Long gone are the days when tens of thousands of people took to the streets across the United States to condemn the invasion of Iraq. But Operation Enduring Freedom — better known as the Global War on Terror — endures. Voices for peace, however, have remained steadfast all these years on, even as their numbers have diminished.
On Oct. 7, they marked the 16 year anniversary of the U.S-led invasion of Afghanistan and the beginning of the War on Terror with a “March to End these Endless Wars” in Downtown Brooklyn. The demonstration was followed by a vigil at Union Square in Manhattan that called for an end to U.S. drone strikes in Yemen and the American-sponsored Saudi campaign against its Houthi government. Approximately 200 people all together took part in the events.
The Indypendent spoke with participants in both gatherings, asking them why they took part in the protests, what keeps them going and what they see as next steps for the peace movement.
Fatimah Al-Jami, Bay Ridge resident
I gathered people in our Yemeni community to be here today. It’s heartwarming to see many people that are not Yemini, that are not Muslim and that care as much as we do about the war in Yemen.
I was living in Yemen with my children. Because of the bombings by the Saudis, there was no access to food and water was restricted. I came back to America. I was one of the fortunate ones. My family and my neighbors are still struggling in Yemen.
When we lived in Yemen and the war began, my children and I would sleep in the middle of the house. We didn’t want to be near windows. The bombings would happen and the doors and windows would shake. There was no water or electricity. There were days where there would not be flour to make bread. They hit factories that made milk. At times we had no access to anything. People were afraid. Once the bombing stopped, we would step out to see the damage and there were whole buildings that were gone.
How do I comfort my kids? What do I tell them? One of my children has anxiety attacks because of what she has grown up in.
A couple of years ago, people did not know anything about Yemen. We didn’t want to be known for war.
Elliot Brown, performance artist
My costume represents the lost ideals of this country. America is floating on an ocean of blood. There has to be a very vibrant anti-war movement to counter the violence. America’s largest export is military equipment. The fact that we have children that have grown up while we have constantly been at war — it poisons our lives, it creates a negative reality for everyone. If you are endlessly at war it degrades your life. You are paying for the illegal, unjustifiable slaughter of defenseless nations. You cannot spread freedom with an invading army.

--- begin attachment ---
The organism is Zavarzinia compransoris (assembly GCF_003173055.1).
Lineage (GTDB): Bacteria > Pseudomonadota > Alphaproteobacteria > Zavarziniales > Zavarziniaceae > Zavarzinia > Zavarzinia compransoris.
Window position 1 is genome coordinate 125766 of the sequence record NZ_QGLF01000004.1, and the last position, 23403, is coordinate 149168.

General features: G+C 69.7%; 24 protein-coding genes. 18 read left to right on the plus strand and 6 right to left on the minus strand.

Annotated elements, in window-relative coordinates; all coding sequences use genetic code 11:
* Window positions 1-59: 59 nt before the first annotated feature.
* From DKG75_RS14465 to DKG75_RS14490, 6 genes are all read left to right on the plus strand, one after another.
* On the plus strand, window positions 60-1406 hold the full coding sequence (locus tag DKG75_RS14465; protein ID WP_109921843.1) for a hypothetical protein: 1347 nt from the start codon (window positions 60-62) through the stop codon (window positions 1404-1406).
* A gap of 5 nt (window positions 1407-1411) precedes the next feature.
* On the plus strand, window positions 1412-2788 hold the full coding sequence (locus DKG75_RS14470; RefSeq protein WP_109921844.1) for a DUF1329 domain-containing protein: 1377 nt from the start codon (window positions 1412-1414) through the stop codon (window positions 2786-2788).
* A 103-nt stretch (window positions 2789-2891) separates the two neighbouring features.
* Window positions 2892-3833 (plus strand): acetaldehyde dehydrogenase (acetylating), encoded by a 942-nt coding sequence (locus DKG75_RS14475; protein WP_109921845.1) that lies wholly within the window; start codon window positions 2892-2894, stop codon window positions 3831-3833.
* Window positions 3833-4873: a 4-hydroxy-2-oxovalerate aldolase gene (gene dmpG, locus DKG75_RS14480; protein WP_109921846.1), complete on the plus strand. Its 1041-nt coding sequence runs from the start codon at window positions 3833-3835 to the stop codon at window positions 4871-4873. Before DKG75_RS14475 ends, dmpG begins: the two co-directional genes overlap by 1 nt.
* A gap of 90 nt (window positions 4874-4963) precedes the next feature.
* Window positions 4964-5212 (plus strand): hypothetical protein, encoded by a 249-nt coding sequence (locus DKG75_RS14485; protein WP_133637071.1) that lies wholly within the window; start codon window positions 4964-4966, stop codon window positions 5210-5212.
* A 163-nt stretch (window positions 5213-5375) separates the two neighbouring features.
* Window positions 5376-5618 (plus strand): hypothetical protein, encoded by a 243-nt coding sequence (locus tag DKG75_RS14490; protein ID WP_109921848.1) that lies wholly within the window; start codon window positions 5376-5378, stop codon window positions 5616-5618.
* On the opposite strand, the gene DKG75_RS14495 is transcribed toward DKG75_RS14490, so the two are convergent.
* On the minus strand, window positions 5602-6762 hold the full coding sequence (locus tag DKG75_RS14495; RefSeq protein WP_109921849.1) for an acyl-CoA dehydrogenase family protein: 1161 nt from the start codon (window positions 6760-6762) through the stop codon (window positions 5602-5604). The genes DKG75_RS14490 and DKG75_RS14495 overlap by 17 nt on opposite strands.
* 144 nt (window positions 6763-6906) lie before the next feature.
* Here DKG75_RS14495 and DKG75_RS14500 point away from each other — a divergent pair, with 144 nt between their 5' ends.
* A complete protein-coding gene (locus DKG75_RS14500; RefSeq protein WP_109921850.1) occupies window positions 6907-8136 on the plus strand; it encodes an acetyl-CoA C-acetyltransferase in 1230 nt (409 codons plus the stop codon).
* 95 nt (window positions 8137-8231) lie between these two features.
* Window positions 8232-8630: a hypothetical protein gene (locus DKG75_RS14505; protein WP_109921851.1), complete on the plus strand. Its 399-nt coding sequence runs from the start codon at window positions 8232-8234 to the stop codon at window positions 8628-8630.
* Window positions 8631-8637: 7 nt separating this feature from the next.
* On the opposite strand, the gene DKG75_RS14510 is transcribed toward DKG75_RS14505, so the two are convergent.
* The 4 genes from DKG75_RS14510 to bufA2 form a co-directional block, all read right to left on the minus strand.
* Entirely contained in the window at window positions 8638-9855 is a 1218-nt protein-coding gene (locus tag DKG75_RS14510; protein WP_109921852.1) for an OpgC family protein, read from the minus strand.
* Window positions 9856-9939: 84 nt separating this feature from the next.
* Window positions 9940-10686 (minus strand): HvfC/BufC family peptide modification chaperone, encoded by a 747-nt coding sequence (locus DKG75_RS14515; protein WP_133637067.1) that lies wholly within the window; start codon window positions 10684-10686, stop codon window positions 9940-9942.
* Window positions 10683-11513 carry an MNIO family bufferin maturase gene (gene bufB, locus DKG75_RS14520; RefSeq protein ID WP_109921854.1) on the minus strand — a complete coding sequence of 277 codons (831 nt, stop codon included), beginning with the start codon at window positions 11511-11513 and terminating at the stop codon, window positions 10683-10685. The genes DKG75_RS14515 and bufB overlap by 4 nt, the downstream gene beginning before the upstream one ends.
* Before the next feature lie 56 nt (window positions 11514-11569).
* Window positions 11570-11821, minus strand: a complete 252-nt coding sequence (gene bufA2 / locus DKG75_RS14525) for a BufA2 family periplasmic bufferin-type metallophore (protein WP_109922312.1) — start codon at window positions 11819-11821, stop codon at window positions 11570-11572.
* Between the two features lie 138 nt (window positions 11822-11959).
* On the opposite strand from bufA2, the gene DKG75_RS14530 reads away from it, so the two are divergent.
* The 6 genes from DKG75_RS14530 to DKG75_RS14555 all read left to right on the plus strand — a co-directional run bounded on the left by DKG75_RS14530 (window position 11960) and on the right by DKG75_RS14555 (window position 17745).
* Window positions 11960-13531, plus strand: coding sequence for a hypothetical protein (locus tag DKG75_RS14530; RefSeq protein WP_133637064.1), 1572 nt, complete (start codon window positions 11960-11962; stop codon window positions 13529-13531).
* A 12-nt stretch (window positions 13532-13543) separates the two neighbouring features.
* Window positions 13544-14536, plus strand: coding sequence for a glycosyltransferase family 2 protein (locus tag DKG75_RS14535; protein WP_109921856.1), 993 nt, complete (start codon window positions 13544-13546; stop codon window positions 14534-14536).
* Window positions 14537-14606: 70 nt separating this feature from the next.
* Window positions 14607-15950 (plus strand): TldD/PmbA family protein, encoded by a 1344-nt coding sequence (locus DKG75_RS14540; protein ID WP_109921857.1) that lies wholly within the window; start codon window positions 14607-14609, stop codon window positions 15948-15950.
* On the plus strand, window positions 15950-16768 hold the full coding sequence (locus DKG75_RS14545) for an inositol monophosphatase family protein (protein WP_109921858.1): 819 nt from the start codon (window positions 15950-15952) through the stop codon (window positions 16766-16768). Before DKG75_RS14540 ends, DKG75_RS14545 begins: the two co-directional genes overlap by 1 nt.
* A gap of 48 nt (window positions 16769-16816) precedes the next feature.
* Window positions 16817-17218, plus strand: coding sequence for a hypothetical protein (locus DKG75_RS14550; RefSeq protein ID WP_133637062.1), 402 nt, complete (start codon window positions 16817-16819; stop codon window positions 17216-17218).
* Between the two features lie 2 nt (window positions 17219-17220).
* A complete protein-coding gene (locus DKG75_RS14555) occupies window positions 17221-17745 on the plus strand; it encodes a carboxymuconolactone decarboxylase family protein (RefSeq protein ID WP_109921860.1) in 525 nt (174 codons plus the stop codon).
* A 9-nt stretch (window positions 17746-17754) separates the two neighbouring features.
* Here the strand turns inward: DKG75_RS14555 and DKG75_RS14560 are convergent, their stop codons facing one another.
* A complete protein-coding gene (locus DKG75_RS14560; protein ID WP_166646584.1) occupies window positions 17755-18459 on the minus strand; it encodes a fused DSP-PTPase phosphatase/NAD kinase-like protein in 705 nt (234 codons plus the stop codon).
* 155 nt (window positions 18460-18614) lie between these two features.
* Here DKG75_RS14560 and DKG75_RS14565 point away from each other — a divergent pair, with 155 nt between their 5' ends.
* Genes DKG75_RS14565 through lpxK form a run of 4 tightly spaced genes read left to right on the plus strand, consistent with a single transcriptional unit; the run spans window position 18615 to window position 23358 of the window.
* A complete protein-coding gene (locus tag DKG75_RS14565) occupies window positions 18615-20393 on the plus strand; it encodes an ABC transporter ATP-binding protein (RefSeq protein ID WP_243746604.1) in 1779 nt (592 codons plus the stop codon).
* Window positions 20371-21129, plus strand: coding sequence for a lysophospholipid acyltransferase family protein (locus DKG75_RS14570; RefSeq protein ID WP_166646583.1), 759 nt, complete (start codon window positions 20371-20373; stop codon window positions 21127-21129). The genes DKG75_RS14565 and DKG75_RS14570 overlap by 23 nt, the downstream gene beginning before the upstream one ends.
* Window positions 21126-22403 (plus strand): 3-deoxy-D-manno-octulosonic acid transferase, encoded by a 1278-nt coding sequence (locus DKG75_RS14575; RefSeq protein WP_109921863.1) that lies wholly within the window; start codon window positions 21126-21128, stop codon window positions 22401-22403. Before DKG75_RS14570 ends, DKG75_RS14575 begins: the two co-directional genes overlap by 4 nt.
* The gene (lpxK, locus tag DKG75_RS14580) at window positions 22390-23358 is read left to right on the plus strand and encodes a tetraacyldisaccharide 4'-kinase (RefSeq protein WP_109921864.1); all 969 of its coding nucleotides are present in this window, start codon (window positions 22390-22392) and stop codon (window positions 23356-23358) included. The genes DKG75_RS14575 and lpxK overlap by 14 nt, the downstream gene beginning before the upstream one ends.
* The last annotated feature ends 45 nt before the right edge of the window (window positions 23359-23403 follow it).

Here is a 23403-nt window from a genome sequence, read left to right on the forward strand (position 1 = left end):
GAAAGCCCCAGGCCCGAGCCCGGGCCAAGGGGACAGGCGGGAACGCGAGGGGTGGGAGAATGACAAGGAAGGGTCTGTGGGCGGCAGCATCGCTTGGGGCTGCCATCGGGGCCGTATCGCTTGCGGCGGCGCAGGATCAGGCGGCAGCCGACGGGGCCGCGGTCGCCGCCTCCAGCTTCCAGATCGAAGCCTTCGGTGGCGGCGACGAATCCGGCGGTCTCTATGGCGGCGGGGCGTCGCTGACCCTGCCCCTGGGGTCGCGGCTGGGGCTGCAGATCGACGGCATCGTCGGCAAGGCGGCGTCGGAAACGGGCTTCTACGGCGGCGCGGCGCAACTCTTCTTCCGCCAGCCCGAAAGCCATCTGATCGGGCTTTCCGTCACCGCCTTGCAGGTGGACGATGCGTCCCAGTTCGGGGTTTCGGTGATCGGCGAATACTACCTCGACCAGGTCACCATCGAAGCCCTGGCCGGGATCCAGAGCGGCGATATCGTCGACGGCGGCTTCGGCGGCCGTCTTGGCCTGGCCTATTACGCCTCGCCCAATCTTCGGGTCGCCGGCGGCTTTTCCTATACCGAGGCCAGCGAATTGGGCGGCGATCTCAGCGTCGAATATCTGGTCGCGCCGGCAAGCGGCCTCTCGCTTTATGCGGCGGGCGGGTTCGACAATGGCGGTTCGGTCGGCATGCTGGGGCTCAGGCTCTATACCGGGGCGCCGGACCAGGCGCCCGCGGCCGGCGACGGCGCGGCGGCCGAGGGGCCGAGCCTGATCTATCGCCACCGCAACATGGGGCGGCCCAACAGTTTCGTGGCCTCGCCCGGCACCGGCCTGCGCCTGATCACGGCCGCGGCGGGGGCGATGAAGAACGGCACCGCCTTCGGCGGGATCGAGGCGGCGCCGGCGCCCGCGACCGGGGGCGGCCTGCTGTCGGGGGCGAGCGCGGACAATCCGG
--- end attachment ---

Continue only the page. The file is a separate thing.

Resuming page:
We need resources at home. The people in control of this country don’t care about statues. They don’t care about gay rights. They don’t care about abortion. These issues are put up in front of us to get us arguing with one another. They care about power, money and control.
Sam Koprek, an organizer with Brooklyn for Peace
I was there in 68 for the Democratic Convention protests. At the time, the peace movement had much more people mobilized. There was a real sense of urgency that we had to stop the Vietnam War and, in general, the movement was a lot younger.
I remember Allen Ginsberg was on the stage in Grant Park. The police were lined up in full riot gear, ready to fire tear gas. Ginsberg was calling for everyone to chant “Om” as the police came into the crowd and started clubbing everyone.
Scenes like that leave a permanent mark on you and remind you why you must remain committed to the movement. It’s difficult to keep working for peace during a war that is 16 years long. Our protests had an impact during the Vietnam War and they can have an impact today. People are very jaded, and there are many distractions. If we saw the connection between an endless-war economy and the inability for the nation to provide substantive relief to its citizens, I believe people would see why protesting the wars is important.
Kathy Kelly, Co-Coordinator of Voices for Creative Nonviolence
If you had asked me two years ago about this war Yemen I would have drawn a blank. Now, I understand a great deal more.
When the Saudis began to up the ante on their blockade of Yemen using Navy ships supplied by the United States, it reminded me so much of Iraq during the shock and awe bombings. I was someone who lived in Iraq and violated the economic sanctions many times, always in public.
People have become more sensitive to the various manifestations of war, the ways in which people who aren’t treated with dignity can, in fact, have voices that we need to hear. We are always outspent and outmaneuvered by the military, the government, the think tanks. The peace movement needs people who can find the spare time to do the kind of study that creates informed arguments of our own. Alternative media is important because it puts a focus on issues that are otherwise nonexistent in the mainstream press, voices that would never be heard are vocalized.
Jerry Hasan, veteran
I am a veteran of Vietnam. I was there in ’64, just prior to the war getting crazy. I was drafted, but I can understand why people dodged the draft and went to Canada.
After the war, I sat on my ass like a lot of people. I became involved in the peace movement by listening to WBAI and reading Howard Zinn and Noam Chomsky. The peace movement is important because many soldiers are missing parts of their body or have mental problems. The state of veteran’s health in this country is just a horror show. Most people don’t understand that.
All photos by Dean Patterson.